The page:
As you drive on the highway from the airport to Hong Kong, about half way you pass by massive concrete pylons of what, when finished, will be the Hong Kong-Zhuhai-Macau bridge, linking the three biggest cities of the Pearl River delta. At some 50 kilometres long it will be a monument to engineering and a world-class landmark.
Yet it’s not proving popular in some local quarters, possibly because it will allow three lanes of tank traffic in each direction. OK, that was my bad joke, but it’s arguably not too far from the true sentiment. Nearly 20 years after Hong Kong was returned to China by Great Britain, many locals are still uncomfortable about being too closely connected to their big brother (with and without the capital letters) on ” the mainland”.
The relationship between Hong Kong and China is a peculiar one. “One country, two systems” is far less about the economics, since China practices capitalism these day as much as Hong Kong, albeit of a more state variety than the laissez-faire one, which has always been a Hong Kong trademark. The two systems are really more about the outlook on life: freedom versus control, openness versus distrust. Hong Kongers still find more affinity with their cousins in the “other China”, Taiwan; like them a small enclave of liberalism and a glaring example of the other path to prosperity and happiness, one not under the watchful guidance of the Communist Party.
Beijing is all present but all discreet in Hong Kong. Even the People’s Liberation Army barracks are located in a modern skyscraper, whose commercial design and a light show at night make it indistinguishable from the high-rise temples of trade and commerce that surround it. Thus the Chinese army troops discreetly practice their crowd control and suppression skills overlooked from the windows of some of the city’s premier firms, at once a surreal and unsettling spectacle. In Hong Kong, Big Brother is always watching you, but through Armani sunglasses and with a fake benevolent smile.
The people of Hong Kong continue to make the best of it. There are still democratic elections of sorts, and the media continues to be relatively vibrant. Books banned in mainland China are openly marketed at the 2016 Hong Kong book fair. Falun Gong, seen by China’s communist rulers as a dangerous and subversive cult and persecuted accordingly, openly flaunt their presence throughout Hong Kong, particularly in the areas of biggest exposure to visitors from the mainland. But there is no denying that Hong Kong today is less free, and it feels less free to its residents, than it did two decades ago.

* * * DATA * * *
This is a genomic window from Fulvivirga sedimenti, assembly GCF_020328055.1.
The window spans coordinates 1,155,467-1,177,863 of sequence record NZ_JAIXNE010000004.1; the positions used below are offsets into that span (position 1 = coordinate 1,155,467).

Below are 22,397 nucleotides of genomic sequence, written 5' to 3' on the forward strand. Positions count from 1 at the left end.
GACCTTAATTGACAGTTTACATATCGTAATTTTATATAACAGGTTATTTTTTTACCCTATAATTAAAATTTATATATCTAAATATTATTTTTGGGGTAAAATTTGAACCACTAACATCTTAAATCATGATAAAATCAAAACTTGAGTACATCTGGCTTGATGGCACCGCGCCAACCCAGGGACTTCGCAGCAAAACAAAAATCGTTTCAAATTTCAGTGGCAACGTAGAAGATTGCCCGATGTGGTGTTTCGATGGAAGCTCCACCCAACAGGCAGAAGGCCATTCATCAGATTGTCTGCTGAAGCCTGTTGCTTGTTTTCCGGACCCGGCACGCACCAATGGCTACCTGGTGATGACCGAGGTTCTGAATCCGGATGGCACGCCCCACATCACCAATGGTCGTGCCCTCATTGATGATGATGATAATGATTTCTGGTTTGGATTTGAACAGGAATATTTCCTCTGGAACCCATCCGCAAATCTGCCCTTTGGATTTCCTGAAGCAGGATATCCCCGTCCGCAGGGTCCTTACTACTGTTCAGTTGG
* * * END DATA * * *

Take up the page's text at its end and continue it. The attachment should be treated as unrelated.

Living, as it does, under the mainland’s light shadow, Hong Kong continues to be a bright shining light in the world; a continually vivid example of what human enterprise and ingenuity can conjure out of virtually nothing if given freedom under law to do so. That this picturesque rock, singularly devoid of any natural resources, including even much drinking water, is now a bustling, wealthy and vibrant metropolis and one of the true world cities, is as much a testament to the hard work and business acumen of the Chinese people as it is to the freedom-generating institutions of the British Empire, something I blogged aboutÂ not too long ago. This is not something that twenty years of mainland oversight will change, in part because Beijing doesn’t want to. Hong Kong will be used and it will be tolerated on the understanding it won’t get out of control, which it won’t. It’s a tacit bargain that is not the happiest one, but is well understood by everyone, if grudgingly by many.
PLA tanks have never rolled into Hong Kong in a reenactment of 1989, as was commonly feared, and they probably won’t either in the future, once the Hong Kong-Zhuhai-Macau bridge is completed. The somewhat fraught relationship between China and Hong Kong has become a discreet staring match and a waiting game played out over a longer term: will China become more like Hong Kong before Hong Kong becomes more like China?